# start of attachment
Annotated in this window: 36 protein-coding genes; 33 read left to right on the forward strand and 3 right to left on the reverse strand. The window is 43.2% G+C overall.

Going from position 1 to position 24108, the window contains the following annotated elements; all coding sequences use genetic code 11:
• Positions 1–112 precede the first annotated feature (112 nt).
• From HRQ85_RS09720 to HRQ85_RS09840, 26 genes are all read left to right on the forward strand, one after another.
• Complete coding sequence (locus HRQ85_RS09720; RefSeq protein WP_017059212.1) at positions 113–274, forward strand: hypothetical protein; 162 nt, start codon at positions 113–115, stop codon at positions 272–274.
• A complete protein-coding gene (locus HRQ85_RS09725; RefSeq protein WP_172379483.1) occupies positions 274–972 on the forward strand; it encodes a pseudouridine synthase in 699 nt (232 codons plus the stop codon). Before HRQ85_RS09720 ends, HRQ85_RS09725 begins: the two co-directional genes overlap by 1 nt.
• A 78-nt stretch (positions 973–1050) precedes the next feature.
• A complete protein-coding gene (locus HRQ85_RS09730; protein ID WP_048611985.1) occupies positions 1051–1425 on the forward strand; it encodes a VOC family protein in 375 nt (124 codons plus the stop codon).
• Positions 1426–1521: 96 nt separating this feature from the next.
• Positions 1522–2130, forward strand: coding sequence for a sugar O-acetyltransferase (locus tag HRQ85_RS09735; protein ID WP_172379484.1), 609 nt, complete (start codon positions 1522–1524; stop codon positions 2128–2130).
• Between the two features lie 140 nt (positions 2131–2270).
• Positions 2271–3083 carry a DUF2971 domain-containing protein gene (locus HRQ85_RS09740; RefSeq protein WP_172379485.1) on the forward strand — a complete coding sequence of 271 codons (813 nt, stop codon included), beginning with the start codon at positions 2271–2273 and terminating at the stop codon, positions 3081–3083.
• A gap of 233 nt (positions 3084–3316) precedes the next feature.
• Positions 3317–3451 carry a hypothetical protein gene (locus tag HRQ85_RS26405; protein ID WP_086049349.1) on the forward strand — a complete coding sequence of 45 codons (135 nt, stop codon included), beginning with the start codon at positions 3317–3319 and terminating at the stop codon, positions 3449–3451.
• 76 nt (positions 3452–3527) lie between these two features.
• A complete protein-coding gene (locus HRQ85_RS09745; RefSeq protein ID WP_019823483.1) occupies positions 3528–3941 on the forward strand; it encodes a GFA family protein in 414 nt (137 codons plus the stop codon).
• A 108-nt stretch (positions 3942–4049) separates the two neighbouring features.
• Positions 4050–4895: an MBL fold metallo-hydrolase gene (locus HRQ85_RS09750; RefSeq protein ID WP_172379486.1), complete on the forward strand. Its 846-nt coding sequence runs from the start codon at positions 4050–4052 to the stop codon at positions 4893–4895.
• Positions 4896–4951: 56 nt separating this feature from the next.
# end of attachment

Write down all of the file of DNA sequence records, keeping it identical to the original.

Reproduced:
Annotated in this window: 36 protein-coding genes; 33 read left to right on the forward strand and 3 right to left on the reverse strand. The window is 43.2% G+C overall.

Going from position 1 to position 24108, the window contains the following annotated elements; all coding sequences use genetic code 11:
• Positions 1–112 precede the first annotated feature (112 nt).
• From HRQ85_RS09720 to HRQ85_RS09840, 26 genes are all read left to right on the forward strand, one after another.
• Complete coding sequence (locus HRQ85_RS09720; RefSeq protein WP_017059212.1) at positions 113–274, forward strand: hypothetical protein; 162 nt, start codon at positions 113–115, stop codon at positions 272–274.
• A complete protein-coding gene (locus HRQ85_RS09725; RefSeq protein WP_172379483.1) occupies positions 274–972 on the forward strand; it encodes a pseudouridine synthase in 699 nt (232 codons plus the stop codon). Before HRQ85_RS09720 ends, HRQ85_RS09725 begins: the two co-directional genes overlap by 1 nt.
• A 78-nt stretch (positions 973–1050) precedes the next feature.
• A complete protein-coding gene (locus HRQ85_RS09730; protein ID WP_048611985.1) occupies positions 1051–1425 on the forward strand; it encodes a VOC family protein in 375 nt (124 codons plus the stop codon).
• Positions 1426–1521: 96 nt separating this feature from the next.
• Positions 1522–2130, forward strand: coding sequence for a sugar O-acetyltransferase (locus tag HRQ85_RS09735; protein ID WP_172379484.1), 609 nt, complete (start codon positions 1522–1524; stop codon positions 2128–2130).
• Between the two features lie 140 nt (positions 2131–2270).
• Positions 2271–3083 carry a DUF2971 domain-containing protein gene (locus HRQ85_RS09740; RefSeq protein WP_172379485.1) on the forward strand — a complete coding sequence of 271 codons (813 nt, stop codon included), beginning with the start codon at positions 2271–2273 and terminating at the stop codon, positions 3081–3083.
• A gap of 233 nt (positions 3084–3316) precedes the next feature.
• Positions 3317–3451 carry a hypothetical protein gene (locus tag HRQ85_RS26405; protein ID WP_086049349.1) on the forward strand — a complete coding sequence of 45 codons (135 nt, stop codon included), beginning with the start codon at positions 3317–3319 and terminating at the stop codon, positions 3449–3451.
• 76 nt (positions 3452–3527) lie between these two features.
• A complete protein-coding gene (locus HRQ85_RS09745; RefSeq protein ID WP_019823483.1) occupies positions 3528–3941 on the forward strand; it encodes a GFA family protein in 414 nt (137 codons plus the stop codon).
• A 108-nt stretch (positions 3942–4049) separates the two neighbouring features.
• Positions 4050–4895: an MBL fold metallo-hydrolase gene (locus HRQ85_RS09750; RefSeq protein ID WP_172379486.1), complete on the forward strand. Its 846-nt coding sequence runs from the start codon at positions 4050–4052 to the stop codon at positions 4893–4895.
• Positions 4896–4951: 56 nt separating this feature from the next.